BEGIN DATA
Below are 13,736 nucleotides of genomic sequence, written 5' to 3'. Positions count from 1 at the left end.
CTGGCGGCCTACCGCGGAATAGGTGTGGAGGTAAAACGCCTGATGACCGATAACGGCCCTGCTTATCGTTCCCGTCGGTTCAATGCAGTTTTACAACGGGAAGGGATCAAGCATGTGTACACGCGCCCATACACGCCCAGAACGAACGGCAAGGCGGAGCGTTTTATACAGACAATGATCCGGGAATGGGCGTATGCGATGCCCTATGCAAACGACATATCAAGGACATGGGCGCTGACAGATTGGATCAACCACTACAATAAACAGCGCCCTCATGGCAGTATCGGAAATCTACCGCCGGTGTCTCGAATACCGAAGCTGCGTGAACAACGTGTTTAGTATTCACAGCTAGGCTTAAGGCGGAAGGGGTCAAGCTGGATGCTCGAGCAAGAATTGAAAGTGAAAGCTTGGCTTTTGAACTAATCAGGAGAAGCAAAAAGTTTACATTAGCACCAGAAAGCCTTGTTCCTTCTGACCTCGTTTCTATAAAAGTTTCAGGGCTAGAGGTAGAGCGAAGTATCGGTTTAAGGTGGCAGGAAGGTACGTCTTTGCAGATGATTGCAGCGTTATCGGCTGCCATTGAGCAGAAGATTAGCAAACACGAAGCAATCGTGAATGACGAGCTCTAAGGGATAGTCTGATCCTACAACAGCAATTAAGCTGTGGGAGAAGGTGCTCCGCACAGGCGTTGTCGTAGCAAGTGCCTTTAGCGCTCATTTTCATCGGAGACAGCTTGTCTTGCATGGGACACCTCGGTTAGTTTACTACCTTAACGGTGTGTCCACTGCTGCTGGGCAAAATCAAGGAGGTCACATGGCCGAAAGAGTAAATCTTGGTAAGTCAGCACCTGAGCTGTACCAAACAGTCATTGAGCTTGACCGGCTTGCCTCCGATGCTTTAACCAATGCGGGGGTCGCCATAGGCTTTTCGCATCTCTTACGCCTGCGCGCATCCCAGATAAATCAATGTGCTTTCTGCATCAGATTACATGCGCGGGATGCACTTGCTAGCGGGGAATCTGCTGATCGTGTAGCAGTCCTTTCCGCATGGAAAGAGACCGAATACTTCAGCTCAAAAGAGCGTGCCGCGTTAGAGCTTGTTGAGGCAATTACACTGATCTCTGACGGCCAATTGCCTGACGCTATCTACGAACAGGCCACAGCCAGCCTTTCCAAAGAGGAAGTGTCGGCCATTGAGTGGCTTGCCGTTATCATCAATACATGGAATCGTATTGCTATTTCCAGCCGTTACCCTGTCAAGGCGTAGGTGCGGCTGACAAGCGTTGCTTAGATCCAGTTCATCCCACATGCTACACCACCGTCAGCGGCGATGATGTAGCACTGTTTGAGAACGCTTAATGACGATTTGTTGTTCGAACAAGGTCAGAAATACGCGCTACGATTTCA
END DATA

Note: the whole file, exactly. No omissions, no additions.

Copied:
Below are 13,736 nucleotides of genomic sequence, written 5' to 3'. Positions count from 1 at the left end.
CTGGCGGCCTACCGCGGAATAGGTGTGGAGGTAAAACGCCTGATGACCGATAACGGCCCTGCTTATCGTTCCCGTCGGTTCAATGCAGTTTTACAACGGGAAGGGATCAAGCATGTGTACACGCGCCCATACACGCCCAGAACGAACGGCAAGGCGGAGCGTTTTATACAGACAATGATCCGGGAATGGGCGTATGCGATGCCCTATGCAAACGACATATCAAGGACATGGGCGCTGACAGATTGGATCAACCACTACAATAAACAGCGCCCTCATGGCAGTATCGGAAATCTACCGCCGGTGTCTCGAATACCGAAGCTGCGTGAACAACGTGTTTAGTATTCACAGCTAGGCTTAAGGCGGAAGGGGTCAAGCTGGATGCTCGAGCAAGAATTGAAAGTGAAAGCTTGGCTTTTGAACTAATCAGGAGAAGCAAAAAGTTTACATTAGCACCAGAAAGCCTTGTTCCTTCTGACCTCGTTTCTATAAAAGTTTCAGGGCTAGAGGTAGAGCGAAGTATCGGTTTAAGGTGGCAGGAAGGTACGTCTTTGCAGATGATTGCAGCGTTATCGGCTGCCATTGAGCAGAAGATTAGCAAACACGAAGCAATCGTGAATGACGAGCTCTAAGGGATAGTCTGATCCTACAACAGCAATTAAGCTGTGGGAGAAGGTGCTCCGCACAGGCGTTGTCGTAGCAAGTGCCTTTAGCGCTCATTTTCATCGGAGACAGCTTGTCTTGCATGGGACACCTCGGTTAGTTTACTACCTTAACGGTGTGTCCACTGCTGCTGGGCAAAATCAAGGAGGTCACATGGCCGAAAGAGTAAATCTTGGTAAGTCAGCACCTGAGCTGTACCAAACAGTCATTGAGCTTGACCGGCTTGCCTCCGATGCTTTAACCAATGCGGGGGTCGCCATAGGCTTTTCGCATCTCTTACGCCTGCGCGCATCCCAGATAAATCAATGTGCTTTCTGCATCAGATTACATGCGCGGGATGCACTTGCTAGCGGGGAATCTGCTGATCGTGTAGCAGTCCTTTCCGCATGGAAAGAGACCGAATACTTCAGCTCAAAAGAGCGTGCCGCGTTAGAGCTTGTTGAGGCAATTACACTGATCTCTGACGGCCAATTGCCTGACGCTATCTACGAACAGGCCACAGCCAGCCTTTCCAAAGAGGAAGTGTCGGCCATTGAGTGGCTTGCCGTTATCATCAATACATGGAATCGTATTGCTATTTCCAGCCGTTACCCTGTCAAGGCGTAGGTGCGGCTGACAAGCGTTGCTTAGATCCAGTTCATCCCACATGCTACACCACCGTCAGCGGCGATGATGTAGCACTGTTTGAGAACGCTTAATGACGATTTGTTGTTCGAACAAGGTCAGAAATACGCGCTACGATTTCA